|Nguyễn Thanh Hoá. — Photo tuoitre.vn|
By Khánh Vân
Given their frequency, we should not be surprised, but we continue to be shocked each time an instance of corruption in high places comes to light.
The latest such instance is the arrest of a former senior public security police officer on suspicion of involvement in one of the country’s biggest online gambling and money laundering cases.
Nguyễn Thanh Hoá, former head of the Public Security Ministry’s Hi-tech Crime Police Department, was placed under arrest on Sunday for allegedly organising gambling, a crime under the Penal Code.
Hóa’s hi-tech department was in charge of tackling illegal activity on the web, including online fraud and illegal betting. But now the Major General is in the dock for the very crime he was required to fight.
Hóa, 60,was a very high ranked officer who’d gained repute for busting many cases of illicit online gambling, both domestic and transnational, covering hundreds of websites and IP addresses linked to illegal football betting.
We may or may not learn when and why Hóa turned from being a crime fighter to an alleged criminal, but it is said that he abused his position as head of the hi-tech crime police department to “protect” a gang using the internet to illegally appropriate assets, organise gambling rings, trade fake invoices and launder money in many localities.
The gambling ring is believed to have been operating since 2014 and its “turnover” worth trillions of Vietnamese đồng. Initial seizures by the police have netted more than VNĐ1 trillion (US$43.9 million) and it has been estimated that $3.6 million in foreign currencies had been transferred to overseas accounts.
A Russian proverb says: “When money speaks, the truth keeps silent”. Not always, hopefully. While Hóa’s role in this case is still under investigation, evidence suggests that he reaped huge enough kickbacks to lure him into getting involved in the racket despite his position.
As has been mentioned time and again in these columns by several people, the damaging ramifications of such cases go beyond a few culpable individuals. It sows deeper the distrust that public harbour about governing institutions, the police and even the criminal justice system as a whole.
A brief look at some of the corruption cases that have unfolded before that of Hóa shows how deep and systemic the rot is. In 2003, former Deputy Minister of Public Security Bùi Quốc Huy, was found guilty of not properly supervising an investigation into the activities of a leading criminal in the country, Năm Cam, who was charged with murder and bribery, among other things. Huy was sentenced to four years in jail for dereliction of duty.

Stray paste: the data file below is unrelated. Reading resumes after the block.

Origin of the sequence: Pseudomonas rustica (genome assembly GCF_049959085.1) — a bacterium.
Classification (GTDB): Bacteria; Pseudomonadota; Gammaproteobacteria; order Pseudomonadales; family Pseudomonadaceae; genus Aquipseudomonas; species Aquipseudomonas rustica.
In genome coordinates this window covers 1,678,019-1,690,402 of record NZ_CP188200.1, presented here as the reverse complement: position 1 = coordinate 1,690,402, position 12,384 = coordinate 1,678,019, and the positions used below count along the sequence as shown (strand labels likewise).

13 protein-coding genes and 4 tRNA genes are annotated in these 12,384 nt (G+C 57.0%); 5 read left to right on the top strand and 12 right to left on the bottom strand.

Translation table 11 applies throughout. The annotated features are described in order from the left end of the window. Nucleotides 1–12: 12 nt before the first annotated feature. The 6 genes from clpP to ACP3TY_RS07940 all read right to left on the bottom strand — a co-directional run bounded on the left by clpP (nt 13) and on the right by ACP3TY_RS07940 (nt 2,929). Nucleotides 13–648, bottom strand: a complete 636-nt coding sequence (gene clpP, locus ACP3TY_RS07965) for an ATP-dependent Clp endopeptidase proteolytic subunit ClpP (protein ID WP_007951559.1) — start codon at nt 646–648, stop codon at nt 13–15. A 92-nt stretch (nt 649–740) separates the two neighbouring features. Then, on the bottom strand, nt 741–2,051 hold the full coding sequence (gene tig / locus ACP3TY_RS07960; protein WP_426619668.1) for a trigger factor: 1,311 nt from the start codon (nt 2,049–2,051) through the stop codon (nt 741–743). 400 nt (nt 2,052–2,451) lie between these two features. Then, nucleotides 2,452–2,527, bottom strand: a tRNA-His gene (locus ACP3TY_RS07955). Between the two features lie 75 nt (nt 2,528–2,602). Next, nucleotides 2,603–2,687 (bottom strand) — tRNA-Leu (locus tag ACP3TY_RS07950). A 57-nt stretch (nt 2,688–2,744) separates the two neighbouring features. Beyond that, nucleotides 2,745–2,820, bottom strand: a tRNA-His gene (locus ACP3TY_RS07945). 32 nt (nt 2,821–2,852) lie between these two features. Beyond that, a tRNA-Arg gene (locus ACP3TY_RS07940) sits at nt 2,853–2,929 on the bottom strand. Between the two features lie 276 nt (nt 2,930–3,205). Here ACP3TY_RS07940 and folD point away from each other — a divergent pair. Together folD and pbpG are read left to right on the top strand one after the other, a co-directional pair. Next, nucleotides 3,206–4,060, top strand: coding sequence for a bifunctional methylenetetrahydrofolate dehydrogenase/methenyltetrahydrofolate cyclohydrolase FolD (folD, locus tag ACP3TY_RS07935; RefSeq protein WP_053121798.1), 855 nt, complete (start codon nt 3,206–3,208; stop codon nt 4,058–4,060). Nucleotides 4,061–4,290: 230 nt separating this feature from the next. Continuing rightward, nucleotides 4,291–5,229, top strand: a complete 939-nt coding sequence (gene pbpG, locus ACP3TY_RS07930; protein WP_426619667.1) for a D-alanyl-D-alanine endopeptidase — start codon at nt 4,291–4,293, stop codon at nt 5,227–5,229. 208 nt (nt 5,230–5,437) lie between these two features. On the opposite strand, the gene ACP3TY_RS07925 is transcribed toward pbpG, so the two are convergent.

Former vice chairman of Vinashin, Phạm Thanh Bình, abused his power and position, causing losses of over VNĐ1 trillion; former vice chairman of Vinalines, Dương Trí Dũng was embroiled in a VNĐ360 billion corruption case; and Trịnh Xuân Thanh, former vice chairman of the People’s Committee of Hậu Giang province and ex-chairman of PVN subsidiary PetroVietnam Construction Co JSC (PVC) was accused of criminal economic mismanagement that led to the losses of nearly VNĐ3.3 trillion ($146.6 million).
These are just a few examples of corrupt abuse of power and position. The more power a person holds, the higher his or her status, the easier it is for him or her to engage in corruption, apparently.
Given how pervasive corruption is, what do we take away from the many cases that have been brought to light and strict punishment meted out?
Is our corruption glass half full or half empty?
None above the law
The arrest of a top police official is a reaffirmation and vindication of the determination shown by Party General Secretary Nguyễn Phú Trọng to have no “prohibited zone” in the fight against evil.
This is one way to see the many serious cases of corruption and economic crimes involving senior Party and Government officials that have been uncovered and prosecuted in recent years: evidence that the top echelons of the Party and State are carrying out the corruption fight seriously.
Nowhere has this been more evident than the case of the former Party Secretary of HCM City, Đinh La Thăng, who was also member of the Party’s top decision-making body, the Politburo. Thăng, who was also former chairman of the State-owned oil giant PVN, was sentenced to 13 years in prison earlier this year for deliberately violating state regulations on economic management.
Việt Nam has, therefore, made progress in the fight against corruption. The country ranks 107th among 180 countries and territories in the Corruption Perception Index (CPI) 2017 released by Transparency International late last month, a slight improvement over the previous two years.
However, it can also be argued that the recent corruption cases show that disciplinary measures imposed on many Party Committees and Party organisations at different levels, as well as on Party officials and members, including those holding high positions, for violating the law haven’t been effective enough.
What the latest corruption case makes clear is that probity and incorruptibility are qualities that we have to cultivate from a very, very early age. We have more than enough leaders in our history to inspire us to do this, and it is high time our high-ranking officials go beyond offering lip service to such leaders and the ideals they espoused.
It seems that many in the country are equating the “market economy” with being mercenary; that the pursuit of a high life now means the relentless pursuit of riches. Now that we have seen that such pursuit produces lowlifes, we should understand that the nation’s future depends on all of us taking the high road. — VNS